The sorry truth is that I write a new entry in this blog when I’ve been charmed, appalled, defeated, or flushed with victory. Clearly, my long absence suggests that it’s been a pretty dull winter. There was reason to be appalled, though. The coldest February in 150 years with a frost line downtown (over soil unprotected by snow) of 2 ½ metres is pretty appalling, but not very interesting.
To the best of my recollection, there’s been little charming and no victories. Defeat, of course, is on 24-hour call, but hasn’t shown up yet.
There is no end to the challenges, however. I’ve been trying to learn how to frame with lumber that twists and bows like it’s a snake trying to escape my grasp. Why is this a challenge? Because wallboard goes over the framed walls and if the studs aren’t lined up in a pretty decent approximation of a flat plane, the finished wall will be wavy.
There have also been hardware challenges. Interested in a pocket door that’s not a bankroll-busting Häfele? Get Johnson, from the States…but don’t expect to find a Canadian retailer. Same thing with good bi-fold door hardware. And don’t trust amazon.ca if you’re in the market for hard-to-find hardware or tools! I regularly see sellers who must be individual importer/scammers offering Rikon tools or Johnson hardware for two or three times their real cost.
Some expenses can be sidestepped, though. My success in this department (falling short of victory) has been a substitute for spray foam, a poor man’s insulation that’s leagues more effective than the sawdust that insulated the walls of my grandfather’s house.
Our house doesn’t have a frame, strictly speaking. Its construction is called “stacking board”
(in French, “carré de madriers” and “maison pièce-sur-pièce” and it’s nothing more than large planks of Douglas fir held together with dovetails—a method of joinery that’s usually reserved for drawers but, here, has developed a case of gigantism.
The rough fitting of the lumber provides lots of opportunity for air exchange with the outside world. In the 19th century, that was acceptable because coal was cheap. Since that’s no longer the case, the only option is to seal the wall, but without sealing in moisture that will create a happy micro-climate for rot and mold.
Recipe for Poor Man’s Insulation on an outside wall
1) Seal the cracks between boards on the inside so moisture cannot migrate inwards and condense when it hits an air-conditioned finish wall or framing
2) Cover the walls completely with 1” DuroFoam from Plasti-Fab (gotta love those names)
being sure to seal all spaces between the insulating panels and joining the panels with Tuck tape. The panels insulate, provide a thermal break and resist the migration of moisture. In other words, they do much the same job as spray foam.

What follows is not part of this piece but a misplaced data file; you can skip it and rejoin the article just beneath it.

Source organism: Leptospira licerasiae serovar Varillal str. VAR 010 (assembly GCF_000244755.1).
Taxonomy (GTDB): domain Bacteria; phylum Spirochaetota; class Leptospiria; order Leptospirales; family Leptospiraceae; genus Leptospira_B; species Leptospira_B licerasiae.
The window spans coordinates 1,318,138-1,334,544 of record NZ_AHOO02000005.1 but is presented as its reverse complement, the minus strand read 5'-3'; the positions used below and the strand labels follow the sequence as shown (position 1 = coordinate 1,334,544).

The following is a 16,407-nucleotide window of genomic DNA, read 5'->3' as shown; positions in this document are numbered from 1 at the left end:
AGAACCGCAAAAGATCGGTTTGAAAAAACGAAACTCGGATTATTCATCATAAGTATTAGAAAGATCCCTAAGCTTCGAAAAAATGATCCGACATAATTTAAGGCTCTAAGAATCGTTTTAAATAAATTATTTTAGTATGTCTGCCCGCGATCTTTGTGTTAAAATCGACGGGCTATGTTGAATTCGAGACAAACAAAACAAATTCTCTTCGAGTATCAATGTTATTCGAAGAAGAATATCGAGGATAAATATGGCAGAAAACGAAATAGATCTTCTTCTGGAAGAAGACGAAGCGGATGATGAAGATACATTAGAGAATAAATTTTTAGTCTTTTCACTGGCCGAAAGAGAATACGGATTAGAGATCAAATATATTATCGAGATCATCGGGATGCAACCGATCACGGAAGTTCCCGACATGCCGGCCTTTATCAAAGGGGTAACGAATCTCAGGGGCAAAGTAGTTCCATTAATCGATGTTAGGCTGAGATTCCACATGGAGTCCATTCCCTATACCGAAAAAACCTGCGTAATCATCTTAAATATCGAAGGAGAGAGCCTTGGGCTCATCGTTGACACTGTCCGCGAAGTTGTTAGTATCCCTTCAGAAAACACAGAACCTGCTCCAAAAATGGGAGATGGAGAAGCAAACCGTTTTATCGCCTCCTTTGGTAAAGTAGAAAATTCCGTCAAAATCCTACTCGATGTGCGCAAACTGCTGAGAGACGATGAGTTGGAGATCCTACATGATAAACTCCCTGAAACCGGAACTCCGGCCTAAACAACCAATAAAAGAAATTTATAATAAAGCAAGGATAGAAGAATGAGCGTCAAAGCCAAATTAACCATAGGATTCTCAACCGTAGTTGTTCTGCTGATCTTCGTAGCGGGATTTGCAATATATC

3) Frame against the insulating panels with 2 x 4s or, if you don’t care about the loss of interior space and want super-R walls, 2 x 6s.
4) Insulate between the 2 x 4 or 2 x 6 studs using Fibreglas or a more skin-friendly and sturdier substance like Roxul
5) Cover all with a polyethylene moisture retarder.
Bingo. Just about as good as spray foam but at a fraction of the cost.
It’s hard to tell what the summer construction season will bring. Our neighbour has been patiently waiting for a fence. But the fence will be integrated with the structure of the deck that runs along the side of the house, and the design of that integrated structure is still a mystery to me.
While the walls are still open, we’re approaching the time when plumbing and wiring should be given some serious thought. And remember, in Québec, the building code is so tough that you practically need a licenced electrician to change a light bulb. The workaround here is to do the work yourself but to have it approved, inspected, and wired to the panel by one (or more) licenced electricians.
Although they’re not known to change light bulbs, pretty much the same is true for plumbers. Tip: Don’t try to learn how to do your plumbing or writing from an electrician or plumber who’s ostensibly there just for a quote. Instead, prepare your questions in advance and ask for a paid consultation. This is only fair to the tradesperson and it will help develop a relationship you can depend on for code-compliant advice.
One day later: Spent an hour with a young electrician, Chris, from Electric Eel, here in the Point. Chris gave me advice about current Electrical Code (residential) requirements, took a careful look at the work I’ve already done, offered suggestions about running cables, and warned me off some kinds of LED pot light sockets. A consultation well worth the investment.